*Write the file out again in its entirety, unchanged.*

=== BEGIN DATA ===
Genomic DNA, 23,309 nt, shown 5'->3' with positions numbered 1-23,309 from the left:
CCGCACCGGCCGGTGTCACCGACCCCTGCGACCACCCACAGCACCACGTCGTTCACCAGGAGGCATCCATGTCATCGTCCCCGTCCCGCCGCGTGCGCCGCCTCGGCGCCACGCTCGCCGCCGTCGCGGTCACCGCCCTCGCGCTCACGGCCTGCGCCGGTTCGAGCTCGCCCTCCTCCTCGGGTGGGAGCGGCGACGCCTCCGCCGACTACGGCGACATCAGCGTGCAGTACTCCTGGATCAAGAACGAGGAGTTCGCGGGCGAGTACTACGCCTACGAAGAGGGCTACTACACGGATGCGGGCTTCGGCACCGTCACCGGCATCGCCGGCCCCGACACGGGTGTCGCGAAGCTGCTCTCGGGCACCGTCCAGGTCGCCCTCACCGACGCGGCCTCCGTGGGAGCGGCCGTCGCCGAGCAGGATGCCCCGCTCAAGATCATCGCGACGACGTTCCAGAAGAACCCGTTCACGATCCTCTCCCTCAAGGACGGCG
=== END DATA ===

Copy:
Genomic DNA, 23,309 nt, shown 5'->3' with positions numbered 1-23,309 from the left:
CCGCACCGGCCGGTGTCACCGACCCCTGCGACCACCCACAGCACCACGTCGTTCACCAGGAGGCATCCATGTCATCGTCCCCGTCCCGCCGCGTGCGCCGCCTCGGCGCCACGCTCGCCGCCGTCGCGGTCACCGCCCTCGCGCTCACGGCCTGCGCCGGTTCGAGCTCGCCCTCCTCCTCGGGTGGGAGCGGCGACGCCTCCGCCGACTACGGCGACATCAGCGTGCAGTACTCCTGGATCAAGAACGAGGAGTTCGCGGGCGAGTACTACGCCTACGAAGAGGGCTACTACACGGATGCGGGCTTCGGCACCGTCACCGGCATCGCCGGCCCCGACACGGGTGTCGCGAAGCTGCTCTCGGGCACCGTCCAGGTCGCCCTCACCGACGCGGCCTCCGTGGGAGCGGCCGTCGCCGAGCAGGATGCCCCGCTCAAGATCATCGCGACGACGTTCCAGAAGAACCCGTTCACGATCCTCTCCCTCAAGGACGGCG